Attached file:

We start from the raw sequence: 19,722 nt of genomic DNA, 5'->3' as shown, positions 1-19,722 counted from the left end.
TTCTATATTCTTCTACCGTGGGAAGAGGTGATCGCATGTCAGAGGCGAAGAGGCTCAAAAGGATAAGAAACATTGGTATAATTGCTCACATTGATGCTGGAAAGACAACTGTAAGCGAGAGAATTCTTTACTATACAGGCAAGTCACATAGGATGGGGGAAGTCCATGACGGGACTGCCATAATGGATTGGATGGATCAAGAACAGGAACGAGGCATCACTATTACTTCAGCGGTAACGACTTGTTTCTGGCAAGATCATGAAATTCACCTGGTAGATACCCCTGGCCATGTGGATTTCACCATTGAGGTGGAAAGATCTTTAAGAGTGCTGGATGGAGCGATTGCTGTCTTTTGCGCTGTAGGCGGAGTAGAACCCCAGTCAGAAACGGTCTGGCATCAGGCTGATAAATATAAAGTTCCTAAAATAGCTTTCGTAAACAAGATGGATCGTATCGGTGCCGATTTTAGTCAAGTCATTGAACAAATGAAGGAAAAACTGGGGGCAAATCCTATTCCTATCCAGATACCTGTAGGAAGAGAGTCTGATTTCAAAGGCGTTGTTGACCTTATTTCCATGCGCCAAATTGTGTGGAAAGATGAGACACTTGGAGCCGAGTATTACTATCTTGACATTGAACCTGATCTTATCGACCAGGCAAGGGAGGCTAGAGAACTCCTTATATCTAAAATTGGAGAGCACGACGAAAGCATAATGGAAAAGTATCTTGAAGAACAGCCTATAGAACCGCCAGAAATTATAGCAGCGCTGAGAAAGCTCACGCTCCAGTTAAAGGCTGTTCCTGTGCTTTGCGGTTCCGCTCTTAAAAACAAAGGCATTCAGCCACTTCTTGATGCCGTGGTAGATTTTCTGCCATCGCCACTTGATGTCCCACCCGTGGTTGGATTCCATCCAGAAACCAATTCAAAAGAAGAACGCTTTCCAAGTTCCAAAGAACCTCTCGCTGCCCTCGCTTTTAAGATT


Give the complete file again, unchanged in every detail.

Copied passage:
We start from the raw sequence: 19,722 nt of genomic DNA, 5'->3' as shown, positions 1-19,722 counted from the left end.
TTCTATATTCTTCTACCGTGGGAAGAGGTGATCGCATGTCAGAGGCGAAGAGGCTCAAAAGGATAAGAAACATTGGTATAATTGCTCACATTGATGCTGGAAAGACAACTGTAAGCGAGAGAATTCTTTACTATACAGGCAAGTCACATAGGATGGGGGAAGTCCATGACGGGACTGCCATAATGGATTGGATGGATCAAGAACAGGAACGAGGCATCACTATTACTTCAGCGGTAACGACTTGTTTCTGGCAAGATCATGAAATTCACCTGGTAGATACCCCTGGCCATGTGGATTTCACCATTGAGGTGGAAAGATCTTTAAGAGTGCTGGATGGAGCGATTGCTGTCTTTTGCGCTGTAGGCGGAGTAGAACCCCAGTCAGAAACGGTCTGGCATCAGGCTGATAAATATAAAGTTCCTAAAATAGCTTTCGTAAACAAGATGGATCGTATCGGTGCCGATTTTAGTCAAGTCATTGAACAAATGAAGGAAAAACTGGGGGCAAATCCTATTCCTATCCAGATACCTGTAGGAAGAGAGTCTGATTTCAAAGGCGTTGTTGACCTTATTTCCATGCGCCAAATTGTGTGGAAAGATGAGACACTTGGAGCCGAGTATTACTATCTTGACATTGAACCTGATCTTATCGACCAGGCAAGGGAGGCTAGAGAACTCCTTATATCTAAAATTGGAGAGCACGACGAAAGCATAATGGAAAAGTATCTTGAAGAACAGCCTATAGAACCGCCAGAAATTATAGCAGCGCTGAGAAAGCTCACGCTCCAGTTAAAGGCTGTTCCTGTGCTTTGCGGTTCCGCTCTTAAAAACAAAGGCATTCAGCCACTTCTTGATGCCGTGGTAGATTTTCTGCCATCGCCACTTGATGTCCCACCCGTGGTTGGATTCCATCCAGAAACCAATTCAAAAGAAGAACGCTTTCCAAGTTCCAAAGAACCTCTCGCTGCCCTCGCTTTTAAGATT